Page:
Speeding at 12478 kmph, 230-foot asteroid heading towards Earth, says NASA
Beware! A giant 230-foot asteroid is set to make a close approach to Earth at a blistering speed of 12478 km per hour.
A massive asteroid is on its way to Earth! The worrying part is that it is set to come dangerously close. NASA's Jet Propulsion Laboratory informed on its website that a potentially hazardous, 230-foot asteroid is speeding towards Earth and will come very close on January 29, that is today. This asteroid has been named 2022 SO113.
What makes this asteroid potentially hazardous? NASA's Planetary Defense Coordination Office monitors the skies and keeps a watch on various Near-Earth Objects (NEOs). If any NEO comes within 8 million kilometers of Earth, the organization red flags the NEO and issues an alert. So should you worry about this upcoming 230-foot-wide asteroid? Know what NASA said.
Danger of 230-foot wide asteroid
As per the asteroid data tracking page by NASA, Asteroid 2022 SO113 will fly past the Earth today on January 29 at a very close distance of just 2.6 million miles at a speed of 12478 kmph. NASA's JPL has given the tag of potentially hazardous objects to all those space rocks that approach within 4.6 million miles of Earth and have a size larger than about 150 meters. This is what makes this giant 230-foot asteroid a potential threat to Earth.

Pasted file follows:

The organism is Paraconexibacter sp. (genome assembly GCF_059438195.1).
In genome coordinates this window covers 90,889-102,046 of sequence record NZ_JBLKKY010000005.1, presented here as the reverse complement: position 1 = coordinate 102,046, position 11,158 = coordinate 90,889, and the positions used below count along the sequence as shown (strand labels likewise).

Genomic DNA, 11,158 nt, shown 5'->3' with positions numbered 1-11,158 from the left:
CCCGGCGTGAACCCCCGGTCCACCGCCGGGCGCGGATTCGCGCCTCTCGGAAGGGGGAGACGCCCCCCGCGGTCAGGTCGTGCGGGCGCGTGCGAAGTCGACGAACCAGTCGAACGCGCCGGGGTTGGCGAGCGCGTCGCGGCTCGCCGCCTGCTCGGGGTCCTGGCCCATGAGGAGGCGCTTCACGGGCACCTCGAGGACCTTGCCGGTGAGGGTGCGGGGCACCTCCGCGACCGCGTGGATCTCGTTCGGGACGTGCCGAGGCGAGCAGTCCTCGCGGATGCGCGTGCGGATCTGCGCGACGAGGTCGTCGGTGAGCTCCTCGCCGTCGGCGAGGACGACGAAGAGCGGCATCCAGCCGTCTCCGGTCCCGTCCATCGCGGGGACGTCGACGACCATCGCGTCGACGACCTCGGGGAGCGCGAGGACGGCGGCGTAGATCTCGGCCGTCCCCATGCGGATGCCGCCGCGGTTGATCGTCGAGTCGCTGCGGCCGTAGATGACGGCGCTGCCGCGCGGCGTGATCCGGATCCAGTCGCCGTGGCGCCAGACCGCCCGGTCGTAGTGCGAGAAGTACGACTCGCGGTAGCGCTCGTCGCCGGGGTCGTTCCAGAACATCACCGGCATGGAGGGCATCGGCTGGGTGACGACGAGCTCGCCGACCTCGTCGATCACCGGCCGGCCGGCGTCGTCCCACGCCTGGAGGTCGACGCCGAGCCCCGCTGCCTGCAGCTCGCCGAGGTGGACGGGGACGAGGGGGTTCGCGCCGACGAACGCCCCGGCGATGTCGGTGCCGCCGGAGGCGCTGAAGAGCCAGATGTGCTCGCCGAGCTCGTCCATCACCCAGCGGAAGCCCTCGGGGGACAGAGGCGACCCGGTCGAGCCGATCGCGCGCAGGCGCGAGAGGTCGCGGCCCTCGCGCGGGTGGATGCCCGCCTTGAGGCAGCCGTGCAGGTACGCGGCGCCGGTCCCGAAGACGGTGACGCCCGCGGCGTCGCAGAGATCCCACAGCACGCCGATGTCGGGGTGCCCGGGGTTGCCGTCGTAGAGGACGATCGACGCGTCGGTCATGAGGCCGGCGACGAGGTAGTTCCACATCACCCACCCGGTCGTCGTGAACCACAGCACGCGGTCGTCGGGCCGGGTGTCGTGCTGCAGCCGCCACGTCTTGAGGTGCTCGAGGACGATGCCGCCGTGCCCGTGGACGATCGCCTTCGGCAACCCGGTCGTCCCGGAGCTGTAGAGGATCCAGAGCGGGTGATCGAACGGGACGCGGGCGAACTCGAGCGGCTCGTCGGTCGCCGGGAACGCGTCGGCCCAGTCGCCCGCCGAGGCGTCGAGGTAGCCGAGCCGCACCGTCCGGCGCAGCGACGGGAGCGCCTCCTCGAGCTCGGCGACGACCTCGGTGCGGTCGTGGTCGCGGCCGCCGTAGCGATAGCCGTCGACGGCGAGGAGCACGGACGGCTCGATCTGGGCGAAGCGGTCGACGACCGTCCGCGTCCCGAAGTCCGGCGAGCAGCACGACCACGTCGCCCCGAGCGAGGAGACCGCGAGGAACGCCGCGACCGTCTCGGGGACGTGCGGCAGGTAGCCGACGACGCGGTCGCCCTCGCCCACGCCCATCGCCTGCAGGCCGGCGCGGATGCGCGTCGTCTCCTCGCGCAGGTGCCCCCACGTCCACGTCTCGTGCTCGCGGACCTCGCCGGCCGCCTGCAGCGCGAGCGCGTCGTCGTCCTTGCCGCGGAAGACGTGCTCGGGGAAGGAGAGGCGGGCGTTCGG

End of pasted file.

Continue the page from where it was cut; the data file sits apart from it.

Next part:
The asteroid 2022 SO113 was discovered on September 16, 2022 and it belongs to the Apollo group. Sky.org said that this asteroid makes one orbit around the Sun in 478 days. After this, the next expected close approach of this giant space rock is on December 11, 2039.
Tech behind Asteroid tracking
In order to monitor these asteroids, there are several Earth and Sky-based technologies like telescopes, satellites, and more deployed by NASA. “Some of the most detailed characterization data is obtained for NEOs that approach Earth close enough to be observed with planetary radar, performed by radio telescopes at NASA's Deep Space Network and the National Science Foundation's Arecibo Observatory in Puerto Rico,” NASA revealed.
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